"At the time of this writing, the average volume of messages submitted from the Internet to Microsoft IT e-mail gateways ranges between 10 million and 12 million a day. The multilayered approach to e-mail filtering means that multiple mechanisms analyze incoming e-mail, and each of these mechanisms subsequently reduces the amount of spam permitted to pass. The following filtering stages illustrate the effectiveness of e-mail filtering layers in Microsoft IT as of this writing. The percentages are based on average daily volumes. Connection filtering blocks approximately 80 percent of all incoming SMTP messages. These connections come from known spam sources listed in third-party, real-time block lists. Sender and recipient filtering deletes 70 percent of the messages received after connection filtering. After connection filtering, sender filtering and recipient filtering remove almost 95 percent of messages as spam. Intelligent Message Filter rejects 6 percent of the remaining incoming messages as spam."
"Managing this messaging infrastructure is a formidable task. For approximately 92,000 employees, the infrastructure supports 116,000 mailboxes, each with at-least a 200-megabyte (MB) storage limit. Global e-mail flow totals, on average, more than 12 million messages per day; 3 million of those are internal e-mail messages. Each day, approximately 95 percent of incoming e-mail from the Internet is filtered out as spam, virus-infected e-mail, or e-mail addressed to invalid addresses."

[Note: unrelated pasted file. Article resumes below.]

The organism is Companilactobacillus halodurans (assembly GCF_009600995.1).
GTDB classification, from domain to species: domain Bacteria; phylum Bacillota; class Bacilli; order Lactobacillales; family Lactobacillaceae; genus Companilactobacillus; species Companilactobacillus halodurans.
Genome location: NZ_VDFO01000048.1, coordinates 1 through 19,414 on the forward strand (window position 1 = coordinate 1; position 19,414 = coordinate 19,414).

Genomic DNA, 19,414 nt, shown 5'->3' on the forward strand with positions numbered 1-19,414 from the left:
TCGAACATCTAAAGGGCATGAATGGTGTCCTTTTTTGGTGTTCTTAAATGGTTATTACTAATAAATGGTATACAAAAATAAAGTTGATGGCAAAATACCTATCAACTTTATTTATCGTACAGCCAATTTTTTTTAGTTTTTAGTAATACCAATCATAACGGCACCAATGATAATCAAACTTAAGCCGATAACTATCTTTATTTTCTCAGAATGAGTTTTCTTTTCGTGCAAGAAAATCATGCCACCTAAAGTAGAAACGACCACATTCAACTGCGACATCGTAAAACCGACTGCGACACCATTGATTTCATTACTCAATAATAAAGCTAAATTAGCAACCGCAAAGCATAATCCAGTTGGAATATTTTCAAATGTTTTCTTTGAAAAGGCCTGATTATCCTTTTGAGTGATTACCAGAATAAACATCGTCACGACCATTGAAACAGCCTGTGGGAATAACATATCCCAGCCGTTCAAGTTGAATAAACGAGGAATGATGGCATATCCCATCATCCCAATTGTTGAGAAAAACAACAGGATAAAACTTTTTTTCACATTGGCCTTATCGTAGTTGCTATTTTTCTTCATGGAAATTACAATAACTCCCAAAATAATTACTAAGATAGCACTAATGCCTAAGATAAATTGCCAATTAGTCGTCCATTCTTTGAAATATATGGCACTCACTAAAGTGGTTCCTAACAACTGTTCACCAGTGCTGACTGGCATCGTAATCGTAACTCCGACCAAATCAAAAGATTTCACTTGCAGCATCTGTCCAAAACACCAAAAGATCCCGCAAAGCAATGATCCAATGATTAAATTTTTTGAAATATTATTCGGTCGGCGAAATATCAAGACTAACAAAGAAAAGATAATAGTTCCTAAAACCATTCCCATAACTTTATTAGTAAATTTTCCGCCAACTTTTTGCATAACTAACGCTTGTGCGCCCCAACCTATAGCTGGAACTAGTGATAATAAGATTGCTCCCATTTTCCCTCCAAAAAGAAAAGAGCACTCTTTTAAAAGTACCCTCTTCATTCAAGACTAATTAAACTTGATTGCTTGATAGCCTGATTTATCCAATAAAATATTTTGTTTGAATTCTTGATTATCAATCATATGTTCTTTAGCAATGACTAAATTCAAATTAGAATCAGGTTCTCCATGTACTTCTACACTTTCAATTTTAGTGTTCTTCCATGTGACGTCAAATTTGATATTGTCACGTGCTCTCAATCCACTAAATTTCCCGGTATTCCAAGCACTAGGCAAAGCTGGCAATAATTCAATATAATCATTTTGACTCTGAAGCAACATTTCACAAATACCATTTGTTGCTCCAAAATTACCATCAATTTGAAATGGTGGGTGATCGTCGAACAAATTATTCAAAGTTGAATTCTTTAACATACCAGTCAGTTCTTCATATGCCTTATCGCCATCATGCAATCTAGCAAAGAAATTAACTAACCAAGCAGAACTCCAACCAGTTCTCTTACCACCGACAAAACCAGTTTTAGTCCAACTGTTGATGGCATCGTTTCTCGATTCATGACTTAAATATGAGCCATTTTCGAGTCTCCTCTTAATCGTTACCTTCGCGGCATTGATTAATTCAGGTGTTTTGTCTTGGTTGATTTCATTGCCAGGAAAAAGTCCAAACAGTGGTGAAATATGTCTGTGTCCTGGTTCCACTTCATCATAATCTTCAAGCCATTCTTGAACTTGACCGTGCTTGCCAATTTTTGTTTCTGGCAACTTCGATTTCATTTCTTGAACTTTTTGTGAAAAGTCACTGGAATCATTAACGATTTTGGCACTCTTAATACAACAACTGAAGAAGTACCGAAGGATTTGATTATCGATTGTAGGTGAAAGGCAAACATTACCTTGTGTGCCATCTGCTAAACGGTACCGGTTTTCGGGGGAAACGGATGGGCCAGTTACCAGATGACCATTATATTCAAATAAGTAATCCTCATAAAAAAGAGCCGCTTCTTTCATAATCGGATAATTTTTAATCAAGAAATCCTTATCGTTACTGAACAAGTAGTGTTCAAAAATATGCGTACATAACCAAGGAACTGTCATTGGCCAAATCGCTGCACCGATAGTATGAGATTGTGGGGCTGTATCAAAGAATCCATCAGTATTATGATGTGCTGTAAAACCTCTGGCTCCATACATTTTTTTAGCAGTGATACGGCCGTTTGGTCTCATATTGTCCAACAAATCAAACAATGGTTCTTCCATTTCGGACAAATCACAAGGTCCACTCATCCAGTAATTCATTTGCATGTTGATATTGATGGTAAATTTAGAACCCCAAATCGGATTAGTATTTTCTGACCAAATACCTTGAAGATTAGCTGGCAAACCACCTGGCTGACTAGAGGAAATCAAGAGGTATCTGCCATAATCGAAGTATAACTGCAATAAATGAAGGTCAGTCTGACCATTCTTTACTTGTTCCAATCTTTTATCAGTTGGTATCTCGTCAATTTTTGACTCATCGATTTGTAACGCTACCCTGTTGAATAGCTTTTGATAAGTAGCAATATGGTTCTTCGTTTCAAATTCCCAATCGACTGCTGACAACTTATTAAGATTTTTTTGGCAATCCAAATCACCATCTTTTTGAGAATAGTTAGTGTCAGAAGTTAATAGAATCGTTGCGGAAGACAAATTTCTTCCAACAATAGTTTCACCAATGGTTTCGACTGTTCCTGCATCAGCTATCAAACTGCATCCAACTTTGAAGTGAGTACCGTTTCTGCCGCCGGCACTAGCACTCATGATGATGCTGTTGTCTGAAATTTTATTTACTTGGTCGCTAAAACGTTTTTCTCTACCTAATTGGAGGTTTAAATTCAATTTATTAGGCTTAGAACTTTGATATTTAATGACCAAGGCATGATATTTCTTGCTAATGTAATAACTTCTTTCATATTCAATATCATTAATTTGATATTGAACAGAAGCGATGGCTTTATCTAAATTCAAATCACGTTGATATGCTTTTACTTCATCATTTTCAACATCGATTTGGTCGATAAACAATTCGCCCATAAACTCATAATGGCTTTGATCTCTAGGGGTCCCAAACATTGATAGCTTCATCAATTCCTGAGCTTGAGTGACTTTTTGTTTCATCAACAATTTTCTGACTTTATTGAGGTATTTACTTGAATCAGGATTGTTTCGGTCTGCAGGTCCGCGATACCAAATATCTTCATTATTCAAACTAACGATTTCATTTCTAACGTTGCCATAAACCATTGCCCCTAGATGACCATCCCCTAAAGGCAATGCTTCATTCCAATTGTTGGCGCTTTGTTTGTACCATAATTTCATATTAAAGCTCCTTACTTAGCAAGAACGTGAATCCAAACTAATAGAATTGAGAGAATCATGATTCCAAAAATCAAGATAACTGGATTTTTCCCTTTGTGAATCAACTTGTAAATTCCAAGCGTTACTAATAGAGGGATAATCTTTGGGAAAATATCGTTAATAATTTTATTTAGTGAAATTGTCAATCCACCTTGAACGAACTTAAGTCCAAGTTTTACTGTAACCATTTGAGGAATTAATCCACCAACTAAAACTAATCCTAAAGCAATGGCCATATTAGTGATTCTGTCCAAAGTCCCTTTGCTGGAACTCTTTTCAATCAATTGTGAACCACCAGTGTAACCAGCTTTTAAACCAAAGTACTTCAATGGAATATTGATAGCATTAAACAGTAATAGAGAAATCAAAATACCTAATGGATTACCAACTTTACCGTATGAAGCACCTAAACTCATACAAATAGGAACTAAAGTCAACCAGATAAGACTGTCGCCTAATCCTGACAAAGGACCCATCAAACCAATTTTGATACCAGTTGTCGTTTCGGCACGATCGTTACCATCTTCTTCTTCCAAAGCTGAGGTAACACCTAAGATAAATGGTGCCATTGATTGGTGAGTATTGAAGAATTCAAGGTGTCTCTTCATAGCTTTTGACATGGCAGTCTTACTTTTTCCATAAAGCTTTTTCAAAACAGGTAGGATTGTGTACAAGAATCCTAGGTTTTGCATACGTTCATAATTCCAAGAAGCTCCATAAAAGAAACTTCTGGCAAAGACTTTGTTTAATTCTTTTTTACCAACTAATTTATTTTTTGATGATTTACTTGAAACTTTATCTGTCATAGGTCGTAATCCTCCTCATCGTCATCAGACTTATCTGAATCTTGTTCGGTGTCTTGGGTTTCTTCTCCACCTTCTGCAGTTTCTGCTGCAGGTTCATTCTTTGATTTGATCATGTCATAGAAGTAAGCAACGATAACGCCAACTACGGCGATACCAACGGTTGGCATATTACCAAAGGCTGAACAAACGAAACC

Managing Exchange Messaging Services by Using Metrics:
"The Exchange messaging infrastructure at Microsoft is a large messaging environment that consists of:
- 116 servers running Exchange Server 2003 (including passive clustered nodes), of which 63 of the 69 mailbox servers are in clustered configurations running Windows Server 2003. - Four Exchange sites in regional data centers worldwide. - Messaging services for approximately 102,000 users. - More than 118,000 total mailboxes (including system mailboxes). - 200-megabyte (MB) storage limit for each mailbox. - More than 10 million messages globally per day. (Approximately 3 million are internal e-mail messages.) - 20,096 Smartphone devices that access Exchange. - 5,145 mobile devices running Windows Mobile version 5.0 that access Exchange. - 2,279 devices not running Windows Mobile but using an Outlook Mobile Access connection. - 60,482 users connecting to Exchange by Outlook Web Access 2003. - Approximately 60,000 users connecting to Exchange by remote procedure call (RPC) over Hypertext Transfer Protocol (HTTP) and Outlook 2003."
"In the past, Microsoft IT monitored and managed the Exchange messaging infrastructure at Microsoft as a stand-alone technology, rather than as a service that relies on many other technologies and operational groups. In other words, Microsoft IT monitored and managed individual servers or services running on servers. For example, Microsoft IT measured Exchange availability from solely an operating system basis of how long the Exchange back-end servers were running. This practice provided an incomplete view of actual service availability because users may not be able to access the Exchange servers because of other infrastructure outages or performance-related problems.
Today, Microsoft IT monitors and manages the Exchange messaging infrastructure as an end-to-end business service, based on actual measurements from client computers, a more comprehensive server application availability, message latency measurements, and customer satisfaction surveys. In addition to providing accurate information about performance, this factual, realistic perspective on Exchange messaging services provides IT managers and decision makers with the necessary information to manage the Exchange messaging infrastructure. The shift in management methodologies also enabled Microsoft IT to improve user satisfaction and increase employee productivity."